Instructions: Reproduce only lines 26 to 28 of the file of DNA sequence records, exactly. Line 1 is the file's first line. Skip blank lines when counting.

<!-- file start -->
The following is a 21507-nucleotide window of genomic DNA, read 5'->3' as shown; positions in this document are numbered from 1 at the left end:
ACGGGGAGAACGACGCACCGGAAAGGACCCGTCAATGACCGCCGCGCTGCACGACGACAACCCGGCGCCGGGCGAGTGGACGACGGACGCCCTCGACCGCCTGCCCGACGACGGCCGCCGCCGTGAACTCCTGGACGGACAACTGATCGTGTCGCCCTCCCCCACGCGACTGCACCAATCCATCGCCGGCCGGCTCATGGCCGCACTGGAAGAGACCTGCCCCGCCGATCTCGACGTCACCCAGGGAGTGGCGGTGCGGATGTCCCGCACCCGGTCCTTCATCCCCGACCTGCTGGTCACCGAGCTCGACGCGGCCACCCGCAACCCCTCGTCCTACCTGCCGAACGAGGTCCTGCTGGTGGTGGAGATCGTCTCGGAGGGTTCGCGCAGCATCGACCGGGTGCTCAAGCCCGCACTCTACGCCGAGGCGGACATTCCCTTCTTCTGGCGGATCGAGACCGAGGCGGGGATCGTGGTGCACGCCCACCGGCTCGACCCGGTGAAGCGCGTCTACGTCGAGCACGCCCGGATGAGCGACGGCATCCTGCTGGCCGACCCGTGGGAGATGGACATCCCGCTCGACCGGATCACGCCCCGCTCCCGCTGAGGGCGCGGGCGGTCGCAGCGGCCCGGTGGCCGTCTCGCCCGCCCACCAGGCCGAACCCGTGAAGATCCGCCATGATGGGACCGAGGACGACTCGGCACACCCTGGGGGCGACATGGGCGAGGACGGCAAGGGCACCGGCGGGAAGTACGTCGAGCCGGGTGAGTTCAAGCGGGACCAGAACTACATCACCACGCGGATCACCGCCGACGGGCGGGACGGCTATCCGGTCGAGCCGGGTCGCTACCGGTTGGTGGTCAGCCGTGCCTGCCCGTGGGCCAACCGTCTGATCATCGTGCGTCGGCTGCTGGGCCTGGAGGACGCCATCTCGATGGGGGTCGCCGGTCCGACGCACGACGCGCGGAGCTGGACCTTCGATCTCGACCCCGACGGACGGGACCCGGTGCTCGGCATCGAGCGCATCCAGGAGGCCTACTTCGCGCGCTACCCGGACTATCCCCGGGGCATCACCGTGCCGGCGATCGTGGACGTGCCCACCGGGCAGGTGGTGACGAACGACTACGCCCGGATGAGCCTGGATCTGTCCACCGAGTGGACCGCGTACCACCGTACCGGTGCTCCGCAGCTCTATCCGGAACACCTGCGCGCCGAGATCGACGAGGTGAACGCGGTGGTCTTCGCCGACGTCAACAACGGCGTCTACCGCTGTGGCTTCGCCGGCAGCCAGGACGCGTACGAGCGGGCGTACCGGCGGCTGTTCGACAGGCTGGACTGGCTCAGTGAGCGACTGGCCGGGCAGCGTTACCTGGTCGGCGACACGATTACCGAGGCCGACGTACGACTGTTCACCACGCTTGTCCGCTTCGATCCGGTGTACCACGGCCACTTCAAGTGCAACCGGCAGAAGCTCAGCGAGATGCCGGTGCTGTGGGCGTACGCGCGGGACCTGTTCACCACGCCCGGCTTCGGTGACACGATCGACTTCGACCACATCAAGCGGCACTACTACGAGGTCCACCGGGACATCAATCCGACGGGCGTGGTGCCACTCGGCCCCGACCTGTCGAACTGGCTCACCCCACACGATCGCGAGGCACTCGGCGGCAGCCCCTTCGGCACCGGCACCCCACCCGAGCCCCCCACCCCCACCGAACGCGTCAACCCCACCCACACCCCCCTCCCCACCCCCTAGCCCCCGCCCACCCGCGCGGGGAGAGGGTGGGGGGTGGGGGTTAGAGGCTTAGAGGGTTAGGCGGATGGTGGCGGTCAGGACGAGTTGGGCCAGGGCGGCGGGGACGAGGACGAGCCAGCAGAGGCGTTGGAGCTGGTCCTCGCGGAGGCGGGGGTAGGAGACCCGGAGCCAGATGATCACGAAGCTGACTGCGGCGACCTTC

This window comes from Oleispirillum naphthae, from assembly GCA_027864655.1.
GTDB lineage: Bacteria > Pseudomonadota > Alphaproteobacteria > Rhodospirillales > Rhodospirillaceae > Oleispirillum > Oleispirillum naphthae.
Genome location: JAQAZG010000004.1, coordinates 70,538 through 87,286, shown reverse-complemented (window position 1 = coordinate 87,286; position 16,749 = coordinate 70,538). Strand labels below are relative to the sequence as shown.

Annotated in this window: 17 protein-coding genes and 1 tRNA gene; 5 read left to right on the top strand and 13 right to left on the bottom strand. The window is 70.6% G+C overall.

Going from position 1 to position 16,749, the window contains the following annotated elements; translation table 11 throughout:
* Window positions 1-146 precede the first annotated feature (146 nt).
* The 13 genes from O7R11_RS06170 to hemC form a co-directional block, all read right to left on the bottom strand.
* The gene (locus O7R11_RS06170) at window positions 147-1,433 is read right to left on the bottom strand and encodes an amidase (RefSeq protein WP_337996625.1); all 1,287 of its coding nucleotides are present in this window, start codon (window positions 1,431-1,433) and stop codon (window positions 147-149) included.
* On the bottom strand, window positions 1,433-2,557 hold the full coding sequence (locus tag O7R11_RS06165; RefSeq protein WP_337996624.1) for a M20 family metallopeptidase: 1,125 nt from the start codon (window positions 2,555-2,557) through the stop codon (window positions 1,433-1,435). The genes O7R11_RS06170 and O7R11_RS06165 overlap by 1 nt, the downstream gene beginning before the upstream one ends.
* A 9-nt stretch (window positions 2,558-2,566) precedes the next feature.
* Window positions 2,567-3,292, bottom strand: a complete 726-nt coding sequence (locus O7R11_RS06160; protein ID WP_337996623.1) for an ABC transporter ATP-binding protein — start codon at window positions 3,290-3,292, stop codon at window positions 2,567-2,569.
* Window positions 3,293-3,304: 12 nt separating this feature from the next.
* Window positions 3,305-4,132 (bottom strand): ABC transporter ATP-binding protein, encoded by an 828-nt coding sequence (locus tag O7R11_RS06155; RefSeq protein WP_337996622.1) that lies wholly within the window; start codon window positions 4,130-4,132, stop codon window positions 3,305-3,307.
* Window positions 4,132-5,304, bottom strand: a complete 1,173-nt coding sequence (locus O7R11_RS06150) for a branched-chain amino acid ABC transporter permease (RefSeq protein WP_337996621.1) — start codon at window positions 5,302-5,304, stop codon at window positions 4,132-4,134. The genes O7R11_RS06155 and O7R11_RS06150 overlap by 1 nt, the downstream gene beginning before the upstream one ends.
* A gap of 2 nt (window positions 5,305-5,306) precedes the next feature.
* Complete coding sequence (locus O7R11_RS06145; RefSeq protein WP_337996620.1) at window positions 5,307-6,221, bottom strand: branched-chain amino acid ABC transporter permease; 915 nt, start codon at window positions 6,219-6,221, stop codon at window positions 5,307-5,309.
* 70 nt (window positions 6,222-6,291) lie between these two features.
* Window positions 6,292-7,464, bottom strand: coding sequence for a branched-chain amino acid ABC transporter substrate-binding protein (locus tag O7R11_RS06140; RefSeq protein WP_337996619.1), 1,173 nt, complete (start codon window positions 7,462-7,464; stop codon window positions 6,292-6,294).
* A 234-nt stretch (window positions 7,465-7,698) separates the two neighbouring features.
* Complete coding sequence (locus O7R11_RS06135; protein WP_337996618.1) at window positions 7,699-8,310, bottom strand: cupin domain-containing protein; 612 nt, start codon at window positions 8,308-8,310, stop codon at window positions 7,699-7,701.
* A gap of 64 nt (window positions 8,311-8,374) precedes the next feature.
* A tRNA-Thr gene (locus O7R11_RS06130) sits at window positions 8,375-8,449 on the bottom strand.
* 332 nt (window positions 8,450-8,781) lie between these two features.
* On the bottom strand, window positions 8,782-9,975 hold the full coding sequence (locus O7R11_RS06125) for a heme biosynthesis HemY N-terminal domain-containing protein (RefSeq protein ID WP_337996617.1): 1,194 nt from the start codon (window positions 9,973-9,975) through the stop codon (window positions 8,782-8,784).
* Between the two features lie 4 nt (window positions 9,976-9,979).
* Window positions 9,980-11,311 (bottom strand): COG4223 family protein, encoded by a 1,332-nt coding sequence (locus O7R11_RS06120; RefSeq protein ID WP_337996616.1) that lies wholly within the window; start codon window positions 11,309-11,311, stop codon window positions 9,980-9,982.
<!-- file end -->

* On the bottom strand, window positions 8,782-9,975 hold the full coding sequence (locus O7R11_RS06125) for a heme biosynthesis HemY N-terminal domain-containing protein (RefSeq protein ID WP_337996617.1): 1,194 nt from the start codon (window positions 9,973-9,975) through the stop codon (window positions 8,782-8,784).
* Between the two features lie 4 nt (window positions 9,976-9,979).
* Window positions 9,980-11,311 (bottom strand): COG4223 family protein, encoded by a 1,332-nt coding sequence (locus O7R11_RS06120; RefSeq protein ID WP_337996616.1) that lies wholly within the window; start codon window positions 11,309-11,311, stop codon window positions 9,980-9,982.